Whitman news since 1896

Whitman Wire

Whitman news since 1896

Whitman Wire

Whitman news since 1896

Whitman Wire

Thoughts on the Past Month

As of starting writing this post, it is 10:39 p.m. on October 2, which means that it is 3:39 over in Walla Walla.  We just had our daylight savings time end, so we’ve already fallen back an hour.

I think about Whitman constantly, and what life must be like back there.  But then I remind myself that I am in Morocco and that tends to put things in perspective.  Walla Walla will be waiting for me when I get back in January.  Morocco is here now.

When we first arrived, the days were incredibly hot, but the temperature has since gone down.  The first few days especially were difficult: after five minutes of inactivity, I could still soak through a shirt; in order to change clothes, I’d have to peel off wet layers that clung to my skin.  Now there are perfect 75 degree days with a breeze coming in from the Atlantic.  We’ve even gotten a couple days of rain, which makes me think fondly of Portland.

I’ve discovered a favorite run.  There is the Hilton Park that is a few miles away, and when I’m ambitious, I run there with a friend, take a lap along the mile-ish perimeter, then turn back.

I’ve grown accustomed to turkish toilets!  This is actually one of my more prouder accomplishments.  There’s an art to using them.  Ask any one of the students of my program, and they’ll gladly give you their own method on how to tackle the squatty potty.

I’ve now been to the hammam twice.  The Moroccan baths are fun to visit, and I’ve gone once with my host sister, and once with my friends.  There’s an intricate process that involves going into three rooms of varying temperatures for different steps in the bathing process.  You also are supposed to use a sandpaper-like bath scrubber that removes a couple layers of skin.  When you pour water over yourself, you can see the clumps float away.  Your skin feels extra soft for the next few days.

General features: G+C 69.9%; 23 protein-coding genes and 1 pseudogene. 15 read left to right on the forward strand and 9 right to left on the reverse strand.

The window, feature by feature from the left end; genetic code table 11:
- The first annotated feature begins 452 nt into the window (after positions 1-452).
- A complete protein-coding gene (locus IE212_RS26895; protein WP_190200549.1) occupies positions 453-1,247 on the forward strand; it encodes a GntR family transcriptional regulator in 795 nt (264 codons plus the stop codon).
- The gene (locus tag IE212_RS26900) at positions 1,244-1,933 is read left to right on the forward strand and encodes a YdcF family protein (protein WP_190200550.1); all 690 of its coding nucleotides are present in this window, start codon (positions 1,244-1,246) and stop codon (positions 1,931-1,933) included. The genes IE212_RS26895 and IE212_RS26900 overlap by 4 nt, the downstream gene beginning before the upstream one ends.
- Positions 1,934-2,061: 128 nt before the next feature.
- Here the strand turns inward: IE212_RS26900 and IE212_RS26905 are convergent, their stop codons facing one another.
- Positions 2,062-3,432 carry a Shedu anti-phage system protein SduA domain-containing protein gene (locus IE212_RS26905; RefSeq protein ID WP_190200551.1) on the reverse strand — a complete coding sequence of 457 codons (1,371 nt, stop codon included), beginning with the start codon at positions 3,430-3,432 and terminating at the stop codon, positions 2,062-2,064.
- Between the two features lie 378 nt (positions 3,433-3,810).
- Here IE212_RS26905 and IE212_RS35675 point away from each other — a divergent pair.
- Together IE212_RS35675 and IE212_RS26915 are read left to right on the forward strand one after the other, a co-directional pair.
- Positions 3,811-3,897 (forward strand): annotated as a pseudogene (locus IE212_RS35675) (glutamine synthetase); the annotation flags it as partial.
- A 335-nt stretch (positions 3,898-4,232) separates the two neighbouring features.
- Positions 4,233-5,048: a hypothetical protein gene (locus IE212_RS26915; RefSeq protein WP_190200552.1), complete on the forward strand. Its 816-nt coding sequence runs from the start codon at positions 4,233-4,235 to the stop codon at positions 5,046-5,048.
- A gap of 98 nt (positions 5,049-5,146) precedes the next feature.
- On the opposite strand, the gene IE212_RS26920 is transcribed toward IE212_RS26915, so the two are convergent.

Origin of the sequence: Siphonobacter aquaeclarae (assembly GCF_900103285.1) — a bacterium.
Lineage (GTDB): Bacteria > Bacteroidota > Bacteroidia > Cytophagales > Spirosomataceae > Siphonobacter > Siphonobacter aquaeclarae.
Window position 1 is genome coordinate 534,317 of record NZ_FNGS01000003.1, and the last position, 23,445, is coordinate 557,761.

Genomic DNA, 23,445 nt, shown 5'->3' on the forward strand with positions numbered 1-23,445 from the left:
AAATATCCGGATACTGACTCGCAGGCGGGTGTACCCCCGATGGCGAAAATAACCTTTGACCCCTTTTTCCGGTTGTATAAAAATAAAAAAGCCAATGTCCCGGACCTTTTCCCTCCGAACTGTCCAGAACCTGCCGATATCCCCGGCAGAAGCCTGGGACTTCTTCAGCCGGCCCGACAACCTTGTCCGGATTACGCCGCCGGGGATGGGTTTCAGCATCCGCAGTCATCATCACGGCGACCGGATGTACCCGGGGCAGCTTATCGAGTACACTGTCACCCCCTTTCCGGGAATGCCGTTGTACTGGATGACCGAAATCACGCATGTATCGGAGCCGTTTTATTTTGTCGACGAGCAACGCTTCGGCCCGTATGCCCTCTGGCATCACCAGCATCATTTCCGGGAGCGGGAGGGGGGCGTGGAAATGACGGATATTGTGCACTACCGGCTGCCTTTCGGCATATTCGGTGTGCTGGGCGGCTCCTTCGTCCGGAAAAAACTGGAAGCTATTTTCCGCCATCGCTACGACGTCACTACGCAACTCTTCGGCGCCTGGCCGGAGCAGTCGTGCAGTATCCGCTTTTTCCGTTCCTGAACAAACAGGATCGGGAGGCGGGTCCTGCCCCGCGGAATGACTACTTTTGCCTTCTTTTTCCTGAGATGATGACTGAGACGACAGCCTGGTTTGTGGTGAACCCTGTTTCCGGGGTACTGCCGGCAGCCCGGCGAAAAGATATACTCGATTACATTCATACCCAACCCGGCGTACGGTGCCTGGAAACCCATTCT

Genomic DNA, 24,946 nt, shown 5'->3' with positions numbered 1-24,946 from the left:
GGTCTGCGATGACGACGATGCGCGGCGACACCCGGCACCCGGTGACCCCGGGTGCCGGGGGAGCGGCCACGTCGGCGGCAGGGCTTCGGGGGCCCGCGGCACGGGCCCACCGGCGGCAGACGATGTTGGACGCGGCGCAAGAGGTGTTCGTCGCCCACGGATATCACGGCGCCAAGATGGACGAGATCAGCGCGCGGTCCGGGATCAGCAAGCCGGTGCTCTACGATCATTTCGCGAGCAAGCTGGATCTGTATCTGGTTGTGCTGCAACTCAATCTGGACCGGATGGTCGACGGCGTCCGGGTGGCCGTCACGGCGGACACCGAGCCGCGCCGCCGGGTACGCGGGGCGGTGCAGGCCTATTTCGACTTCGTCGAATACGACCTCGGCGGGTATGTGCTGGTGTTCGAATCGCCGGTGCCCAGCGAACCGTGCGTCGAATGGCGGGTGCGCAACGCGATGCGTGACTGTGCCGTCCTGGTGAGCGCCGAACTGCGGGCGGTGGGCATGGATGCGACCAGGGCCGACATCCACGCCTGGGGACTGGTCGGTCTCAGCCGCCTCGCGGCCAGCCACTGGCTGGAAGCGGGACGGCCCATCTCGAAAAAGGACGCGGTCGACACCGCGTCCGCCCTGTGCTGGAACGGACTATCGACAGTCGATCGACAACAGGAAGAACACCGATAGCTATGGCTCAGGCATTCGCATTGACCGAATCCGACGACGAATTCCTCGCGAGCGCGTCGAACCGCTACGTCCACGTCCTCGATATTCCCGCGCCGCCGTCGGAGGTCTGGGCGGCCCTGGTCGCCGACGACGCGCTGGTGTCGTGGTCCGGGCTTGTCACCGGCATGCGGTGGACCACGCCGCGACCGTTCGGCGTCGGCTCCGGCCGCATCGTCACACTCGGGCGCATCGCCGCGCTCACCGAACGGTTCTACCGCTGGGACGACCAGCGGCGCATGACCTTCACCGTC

My lovely hometown
Looking north from the Hassan II Mosque


I have done some, if not extensive, travel, to beyond Rabat’s city limits.  These trips include visits to Marrakech, Beni Mallal, and Casablanca.  I’m happy to report that I’m content with living in Rabat.  It’s a nice-sized city that is not overrun by tourists, yet there’s plenty of stuff to do.  That said, travel is pretty cheap.  The hour-ride train to Casablanca costs less than $4, and getting to Marrakech in four hours will only short me $12-13.

Speaking of Casablanca, the city is nothing like the movie (and this should come as a surprise to absolutely no one).  That said, my friends did hit up the extremely classy Jimmy’s Café, where I ordered the “Obama Family Chili.”  We also went to the Hassan II Mosque, the third largest mosque in the world (with the tallest minaret in the world)!  It was absolutely gorgeous.  Apparently up to 250,000 Muslims come to pray there during Ramadan.  Construction on the mosque finished around 20 years ago, so while it looks like a traditional mosque, it is fairly new.  

Our tour guide mentioned that it was designed by a French architect who was Christian, which I thought was interesting.  Casablanca is an intriguing place.  It’s a good deal more Westernized than Rabat, with heavy development (i.e.: gentrification) along the coastline.  I believe that the picture to the left sums up the city, with the Hassan II mosque in the foreground and cranes building the new train station in the background.

For now, there’s nothing much else to report.  I’ll be going next week to northern Morocco and the Netherlands, so get excited, Whitman!

The Obama Family Chili is one of the many authentic Moroccan dishes you can order at Rick’s Café.
The Hassan II Mosque



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